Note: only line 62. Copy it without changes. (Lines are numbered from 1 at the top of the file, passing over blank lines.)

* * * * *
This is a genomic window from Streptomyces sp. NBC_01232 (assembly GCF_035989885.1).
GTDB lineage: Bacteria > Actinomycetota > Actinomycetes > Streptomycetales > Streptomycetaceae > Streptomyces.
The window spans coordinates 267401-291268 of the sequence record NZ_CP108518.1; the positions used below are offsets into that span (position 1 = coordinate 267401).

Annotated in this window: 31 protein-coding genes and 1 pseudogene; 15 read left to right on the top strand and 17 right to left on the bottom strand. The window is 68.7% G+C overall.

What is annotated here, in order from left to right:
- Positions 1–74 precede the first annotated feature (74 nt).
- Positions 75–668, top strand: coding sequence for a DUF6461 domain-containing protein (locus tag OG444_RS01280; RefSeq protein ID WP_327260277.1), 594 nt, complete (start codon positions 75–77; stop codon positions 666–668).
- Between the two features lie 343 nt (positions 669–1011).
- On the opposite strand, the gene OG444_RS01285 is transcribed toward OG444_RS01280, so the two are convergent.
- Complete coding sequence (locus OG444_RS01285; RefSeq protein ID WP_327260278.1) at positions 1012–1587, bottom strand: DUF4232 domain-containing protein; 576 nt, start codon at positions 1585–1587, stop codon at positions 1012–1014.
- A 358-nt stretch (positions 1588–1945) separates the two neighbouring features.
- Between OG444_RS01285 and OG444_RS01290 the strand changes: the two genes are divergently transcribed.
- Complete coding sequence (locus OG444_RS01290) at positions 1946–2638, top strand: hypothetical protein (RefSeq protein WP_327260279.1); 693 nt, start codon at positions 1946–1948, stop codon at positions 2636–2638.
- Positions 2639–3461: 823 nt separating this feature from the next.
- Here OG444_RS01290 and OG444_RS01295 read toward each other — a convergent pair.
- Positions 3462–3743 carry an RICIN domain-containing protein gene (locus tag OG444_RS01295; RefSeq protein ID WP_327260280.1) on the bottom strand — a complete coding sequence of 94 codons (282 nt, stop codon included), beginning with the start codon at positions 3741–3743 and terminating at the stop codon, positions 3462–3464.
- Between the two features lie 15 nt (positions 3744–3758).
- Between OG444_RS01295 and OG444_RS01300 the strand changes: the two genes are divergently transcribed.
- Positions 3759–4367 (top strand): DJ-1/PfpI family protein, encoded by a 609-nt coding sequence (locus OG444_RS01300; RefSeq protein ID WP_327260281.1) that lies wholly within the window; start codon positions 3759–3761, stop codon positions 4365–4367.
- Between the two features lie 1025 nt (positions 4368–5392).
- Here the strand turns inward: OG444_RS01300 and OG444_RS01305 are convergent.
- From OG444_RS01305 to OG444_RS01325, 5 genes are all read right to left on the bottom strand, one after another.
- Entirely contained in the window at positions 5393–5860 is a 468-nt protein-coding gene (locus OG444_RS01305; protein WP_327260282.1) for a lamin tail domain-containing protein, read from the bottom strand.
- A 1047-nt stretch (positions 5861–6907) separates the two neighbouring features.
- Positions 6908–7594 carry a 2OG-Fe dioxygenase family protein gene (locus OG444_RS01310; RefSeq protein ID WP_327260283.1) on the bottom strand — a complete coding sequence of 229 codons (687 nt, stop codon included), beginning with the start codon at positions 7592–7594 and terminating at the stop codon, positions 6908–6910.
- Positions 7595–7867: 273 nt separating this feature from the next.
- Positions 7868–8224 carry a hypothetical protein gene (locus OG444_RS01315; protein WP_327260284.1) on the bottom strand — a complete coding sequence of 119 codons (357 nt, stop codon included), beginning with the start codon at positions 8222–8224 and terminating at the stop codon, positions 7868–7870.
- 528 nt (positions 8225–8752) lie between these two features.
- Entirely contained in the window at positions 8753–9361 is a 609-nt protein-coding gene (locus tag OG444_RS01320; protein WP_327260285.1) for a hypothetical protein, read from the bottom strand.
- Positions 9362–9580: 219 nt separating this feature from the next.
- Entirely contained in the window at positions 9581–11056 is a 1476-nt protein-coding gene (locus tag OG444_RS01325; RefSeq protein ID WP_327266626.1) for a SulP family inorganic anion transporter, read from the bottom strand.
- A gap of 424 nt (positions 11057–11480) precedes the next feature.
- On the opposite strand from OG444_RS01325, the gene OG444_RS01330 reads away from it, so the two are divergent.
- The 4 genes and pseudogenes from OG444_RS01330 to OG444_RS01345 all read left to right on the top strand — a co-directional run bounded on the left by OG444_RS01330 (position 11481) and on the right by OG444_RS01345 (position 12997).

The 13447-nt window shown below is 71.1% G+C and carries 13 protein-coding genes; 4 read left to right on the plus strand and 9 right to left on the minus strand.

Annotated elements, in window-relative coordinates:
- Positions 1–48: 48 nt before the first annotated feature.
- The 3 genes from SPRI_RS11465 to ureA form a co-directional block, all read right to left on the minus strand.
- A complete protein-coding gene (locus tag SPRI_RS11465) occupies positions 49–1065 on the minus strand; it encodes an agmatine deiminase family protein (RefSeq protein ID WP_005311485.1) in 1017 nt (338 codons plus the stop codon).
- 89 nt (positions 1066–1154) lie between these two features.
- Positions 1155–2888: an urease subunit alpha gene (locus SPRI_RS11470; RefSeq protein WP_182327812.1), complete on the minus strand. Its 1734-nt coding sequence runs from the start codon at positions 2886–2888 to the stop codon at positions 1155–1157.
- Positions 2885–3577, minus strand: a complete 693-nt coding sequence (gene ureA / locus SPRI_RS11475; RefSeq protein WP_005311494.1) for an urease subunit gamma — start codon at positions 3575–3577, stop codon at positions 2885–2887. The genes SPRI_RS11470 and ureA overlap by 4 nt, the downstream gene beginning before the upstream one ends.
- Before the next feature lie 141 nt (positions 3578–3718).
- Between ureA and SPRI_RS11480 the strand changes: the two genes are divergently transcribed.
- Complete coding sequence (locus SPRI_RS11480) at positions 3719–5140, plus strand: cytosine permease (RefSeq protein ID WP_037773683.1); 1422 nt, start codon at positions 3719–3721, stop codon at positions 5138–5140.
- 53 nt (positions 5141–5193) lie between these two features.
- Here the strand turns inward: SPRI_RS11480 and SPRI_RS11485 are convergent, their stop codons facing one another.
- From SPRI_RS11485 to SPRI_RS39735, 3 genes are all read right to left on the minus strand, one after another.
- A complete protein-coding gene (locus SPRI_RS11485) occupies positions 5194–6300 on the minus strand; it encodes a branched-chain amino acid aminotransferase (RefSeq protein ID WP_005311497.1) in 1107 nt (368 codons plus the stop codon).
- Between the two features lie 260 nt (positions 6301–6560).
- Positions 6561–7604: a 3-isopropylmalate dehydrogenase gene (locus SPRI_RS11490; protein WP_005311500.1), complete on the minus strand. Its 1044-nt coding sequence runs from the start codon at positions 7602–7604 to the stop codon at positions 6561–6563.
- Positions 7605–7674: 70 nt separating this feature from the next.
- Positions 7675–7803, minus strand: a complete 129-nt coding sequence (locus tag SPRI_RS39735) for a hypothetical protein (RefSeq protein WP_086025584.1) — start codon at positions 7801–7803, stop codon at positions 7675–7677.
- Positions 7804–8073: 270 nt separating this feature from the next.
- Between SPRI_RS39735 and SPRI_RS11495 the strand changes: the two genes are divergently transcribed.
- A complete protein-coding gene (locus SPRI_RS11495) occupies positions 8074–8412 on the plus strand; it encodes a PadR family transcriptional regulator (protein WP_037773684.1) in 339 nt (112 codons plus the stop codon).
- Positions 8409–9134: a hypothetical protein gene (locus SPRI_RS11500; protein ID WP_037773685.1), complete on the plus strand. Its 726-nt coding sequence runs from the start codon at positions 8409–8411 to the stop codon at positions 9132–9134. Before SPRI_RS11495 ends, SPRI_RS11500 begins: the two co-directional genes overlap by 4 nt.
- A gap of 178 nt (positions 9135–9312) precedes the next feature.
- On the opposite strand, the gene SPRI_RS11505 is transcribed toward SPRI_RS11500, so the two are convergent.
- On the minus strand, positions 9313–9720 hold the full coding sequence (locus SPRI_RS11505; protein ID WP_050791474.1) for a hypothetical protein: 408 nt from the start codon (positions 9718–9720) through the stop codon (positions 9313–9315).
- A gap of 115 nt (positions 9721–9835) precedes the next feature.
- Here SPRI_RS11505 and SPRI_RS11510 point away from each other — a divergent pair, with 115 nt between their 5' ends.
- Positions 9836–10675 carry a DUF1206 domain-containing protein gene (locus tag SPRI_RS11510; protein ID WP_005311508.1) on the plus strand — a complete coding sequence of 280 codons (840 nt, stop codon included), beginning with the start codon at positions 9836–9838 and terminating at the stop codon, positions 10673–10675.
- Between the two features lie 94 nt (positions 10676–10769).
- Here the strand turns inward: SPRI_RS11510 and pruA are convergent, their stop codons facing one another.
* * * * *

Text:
- Here SPRI_RS11505 and SPRI_RS11510 point away from each other — a divergent pair, with 115 nt between their 5' ends.